Understanding Vaccine Development
How are vaccines developed?
Vaccine development is a lengthy process of testing ideas and candidates with the goal of identifying a safe, effective vaccine that can be reliably and affordably produced and distributed to all who need it. The development process can be divided into five overlapping stages. These stages are common to all medicines, vaccines and microbicides. Scientists, manufacturing experts, policy makers and advocates work on many of these stages simultaneously with different candidates. It can take 10 years or more for one candidate to complete the first three phases and even longer to identify an effective candidate for licensure and widespread use. The five stages are described below using AIDS vaccines as an example.
Idea generation and basic science
Vaccine development begins with "basic science," which includes experiments on and observation of various aspects of HIV and the immune system. Basic science research is carried out in laboratories in universities, research institutes and private companies. Scientists use various techniques to isolate the virus and human immune cells and to study the types of cells HIV infects, how it kills those cells, and what effects this has on other cell types. One general term for these studies is "in vitro assays." (In vitro means "in glass" in Latin and it is used for studies that are conducted outside of a living organism.) In vitro assays give scientists a chance to observe processes that usually happen inside the human body. Some basic science experiments study immune responses to HIV in small animals like mice. Basic science provides clues about how to develop better vaccines.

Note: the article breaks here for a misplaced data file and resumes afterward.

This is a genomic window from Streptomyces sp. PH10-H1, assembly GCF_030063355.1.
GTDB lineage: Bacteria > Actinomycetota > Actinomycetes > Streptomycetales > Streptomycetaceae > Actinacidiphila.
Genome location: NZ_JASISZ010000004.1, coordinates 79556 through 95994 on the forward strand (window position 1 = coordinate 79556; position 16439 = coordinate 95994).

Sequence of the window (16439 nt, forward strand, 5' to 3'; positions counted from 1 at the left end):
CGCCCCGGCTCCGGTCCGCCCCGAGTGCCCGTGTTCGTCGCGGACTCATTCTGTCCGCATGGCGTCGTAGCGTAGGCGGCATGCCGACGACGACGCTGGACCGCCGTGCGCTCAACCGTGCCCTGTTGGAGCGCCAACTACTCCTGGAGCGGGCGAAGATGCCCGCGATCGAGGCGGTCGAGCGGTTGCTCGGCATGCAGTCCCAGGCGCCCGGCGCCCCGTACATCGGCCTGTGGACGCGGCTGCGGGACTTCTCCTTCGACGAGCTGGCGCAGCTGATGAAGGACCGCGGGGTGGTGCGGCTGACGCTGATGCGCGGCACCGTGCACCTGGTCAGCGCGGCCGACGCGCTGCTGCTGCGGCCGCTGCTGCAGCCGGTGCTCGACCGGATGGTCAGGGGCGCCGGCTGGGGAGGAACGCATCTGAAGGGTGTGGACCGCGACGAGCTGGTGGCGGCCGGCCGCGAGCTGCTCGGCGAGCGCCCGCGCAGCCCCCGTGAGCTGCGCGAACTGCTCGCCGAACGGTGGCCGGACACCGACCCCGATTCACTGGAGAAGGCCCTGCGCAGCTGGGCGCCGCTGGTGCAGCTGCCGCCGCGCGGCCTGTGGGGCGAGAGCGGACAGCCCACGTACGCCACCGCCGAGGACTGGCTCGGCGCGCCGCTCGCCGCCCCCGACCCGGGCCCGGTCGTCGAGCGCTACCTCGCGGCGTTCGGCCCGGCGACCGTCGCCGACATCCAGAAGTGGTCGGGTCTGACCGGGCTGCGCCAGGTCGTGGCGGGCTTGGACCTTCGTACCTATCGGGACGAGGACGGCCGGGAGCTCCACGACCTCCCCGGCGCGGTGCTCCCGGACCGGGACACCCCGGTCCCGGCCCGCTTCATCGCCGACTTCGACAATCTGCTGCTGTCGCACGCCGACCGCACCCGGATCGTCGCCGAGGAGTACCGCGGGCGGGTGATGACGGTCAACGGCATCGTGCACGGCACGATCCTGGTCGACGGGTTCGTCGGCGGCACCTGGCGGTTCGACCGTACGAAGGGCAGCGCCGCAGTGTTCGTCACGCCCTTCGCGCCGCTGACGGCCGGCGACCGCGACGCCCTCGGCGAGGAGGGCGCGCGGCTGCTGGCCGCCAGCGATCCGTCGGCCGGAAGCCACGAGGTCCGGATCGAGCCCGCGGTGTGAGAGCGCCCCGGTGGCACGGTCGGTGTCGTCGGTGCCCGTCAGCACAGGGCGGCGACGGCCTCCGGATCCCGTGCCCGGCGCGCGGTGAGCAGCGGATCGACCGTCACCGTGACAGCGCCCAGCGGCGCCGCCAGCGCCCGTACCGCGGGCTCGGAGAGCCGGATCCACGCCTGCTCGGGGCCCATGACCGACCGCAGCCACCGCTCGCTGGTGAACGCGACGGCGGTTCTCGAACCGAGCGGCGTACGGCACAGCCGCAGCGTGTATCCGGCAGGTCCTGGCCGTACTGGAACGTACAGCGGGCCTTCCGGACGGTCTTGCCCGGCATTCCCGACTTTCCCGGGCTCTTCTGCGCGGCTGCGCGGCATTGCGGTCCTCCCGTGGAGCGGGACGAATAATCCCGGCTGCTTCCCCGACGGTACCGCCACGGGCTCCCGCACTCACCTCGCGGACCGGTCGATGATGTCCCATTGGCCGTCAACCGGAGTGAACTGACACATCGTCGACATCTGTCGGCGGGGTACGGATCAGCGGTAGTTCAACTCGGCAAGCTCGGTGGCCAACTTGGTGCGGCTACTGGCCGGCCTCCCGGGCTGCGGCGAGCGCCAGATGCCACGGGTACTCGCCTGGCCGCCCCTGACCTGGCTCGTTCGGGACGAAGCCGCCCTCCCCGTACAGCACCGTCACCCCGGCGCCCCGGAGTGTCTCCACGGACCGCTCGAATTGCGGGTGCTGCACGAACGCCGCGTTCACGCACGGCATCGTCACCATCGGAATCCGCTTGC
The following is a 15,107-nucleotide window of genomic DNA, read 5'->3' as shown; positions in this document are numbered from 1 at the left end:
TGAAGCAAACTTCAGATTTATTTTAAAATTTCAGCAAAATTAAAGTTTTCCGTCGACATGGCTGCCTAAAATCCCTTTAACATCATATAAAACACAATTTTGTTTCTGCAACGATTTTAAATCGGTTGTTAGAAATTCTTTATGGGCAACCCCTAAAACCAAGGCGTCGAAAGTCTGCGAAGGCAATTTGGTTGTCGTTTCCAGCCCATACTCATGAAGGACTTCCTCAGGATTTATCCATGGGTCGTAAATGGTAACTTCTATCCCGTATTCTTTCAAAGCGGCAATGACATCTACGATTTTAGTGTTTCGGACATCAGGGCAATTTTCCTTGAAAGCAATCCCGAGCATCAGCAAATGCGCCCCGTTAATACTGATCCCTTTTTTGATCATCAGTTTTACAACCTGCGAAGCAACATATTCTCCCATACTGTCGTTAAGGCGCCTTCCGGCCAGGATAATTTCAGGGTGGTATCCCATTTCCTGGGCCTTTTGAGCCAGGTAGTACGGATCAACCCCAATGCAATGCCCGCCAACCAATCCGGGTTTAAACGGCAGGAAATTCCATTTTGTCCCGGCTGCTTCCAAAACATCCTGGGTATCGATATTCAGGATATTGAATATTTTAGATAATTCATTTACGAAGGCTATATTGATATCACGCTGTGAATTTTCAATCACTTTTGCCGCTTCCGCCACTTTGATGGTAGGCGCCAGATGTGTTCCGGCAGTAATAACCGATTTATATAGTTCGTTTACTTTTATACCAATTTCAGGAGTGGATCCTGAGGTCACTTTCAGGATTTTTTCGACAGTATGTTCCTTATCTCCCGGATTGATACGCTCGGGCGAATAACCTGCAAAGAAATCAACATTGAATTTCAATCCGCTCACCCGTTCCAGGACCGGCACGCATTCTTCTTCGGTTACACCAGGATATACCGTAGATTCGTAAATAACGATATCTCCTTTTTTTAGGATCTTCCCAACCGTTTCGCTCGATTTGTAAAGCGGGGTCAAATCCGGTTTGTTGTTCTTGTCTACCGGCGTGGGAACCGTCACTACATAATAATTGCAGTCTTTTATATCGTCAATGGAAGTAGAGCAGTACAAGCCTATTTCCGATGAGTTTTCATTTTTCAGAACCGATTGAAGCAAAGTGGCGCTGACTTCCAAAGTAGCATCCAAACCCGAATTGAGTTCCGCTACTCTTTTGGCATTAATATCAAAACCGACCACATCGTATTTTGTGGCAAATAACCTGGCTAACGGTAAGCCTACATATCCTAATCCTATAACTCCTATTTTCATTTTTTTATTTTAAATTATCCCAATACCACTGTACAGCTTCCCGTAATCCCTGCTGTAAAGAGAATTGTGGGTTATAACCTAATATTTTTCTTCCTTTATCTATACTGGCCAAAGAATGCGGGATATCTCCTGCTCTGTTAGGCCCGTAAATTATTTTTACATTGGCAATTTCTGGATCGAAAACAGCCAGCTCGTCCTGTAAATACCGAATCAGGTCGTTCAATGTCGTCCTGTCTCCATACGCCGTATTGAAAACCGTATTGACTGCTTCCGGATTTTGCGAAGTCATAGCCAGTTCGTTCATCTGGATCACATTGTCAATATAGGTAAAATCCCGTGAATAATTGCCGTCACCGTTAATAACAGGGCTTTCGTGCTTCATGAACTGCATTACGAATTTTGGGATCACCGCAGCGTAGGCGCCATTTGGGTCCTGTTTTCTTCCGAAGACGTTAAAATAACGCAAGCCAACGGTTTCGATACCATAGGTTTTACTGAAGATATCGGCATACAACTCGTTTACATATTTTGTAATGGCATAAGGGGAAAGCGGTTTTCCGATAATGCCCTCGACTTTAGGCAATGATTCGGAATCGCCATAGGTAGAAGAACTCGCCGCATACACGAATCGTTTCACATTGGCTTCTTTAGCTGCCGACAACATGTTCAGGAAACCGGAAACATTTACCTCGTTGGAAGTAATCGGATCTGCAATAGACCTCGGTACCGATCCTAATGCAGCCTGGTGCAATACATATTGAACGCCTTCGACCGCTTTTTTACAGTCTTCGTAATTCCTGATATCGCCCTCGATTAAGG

Pre-clinical tests include tests of the purity and composition of the candidate, as well as very early measures of vaccine effects against HIV. Some of these tests are done in vitro and some have to be done in animals. (Tests in animals or humans are called "in vivo" experiments.) For example, scientists might try to design a vaccine that causes immune responses that effectively control HIV growth in cells. This can be tested by immunizing mice, then testing their immune cells in vitro to see if they stop HIV from growing. These and other experiments are used to gather early information about "immunogenicity," which is a measure of the types and strength of the immune response caused by the vaccine. If the candidate appears promising, additional tests are done in monkeys. Researchers give the monkey the experimental vaccine and later "challenge" the animal with a monkey version of HIV called simian immunodeficiency virus (SIV) to see whether the vaccine provides any protection. Pre-clinical studies also gather extensive information on product safety. Only a small percentage of the vaccines that make it to the pre-clinical development stage move forward to the next stage.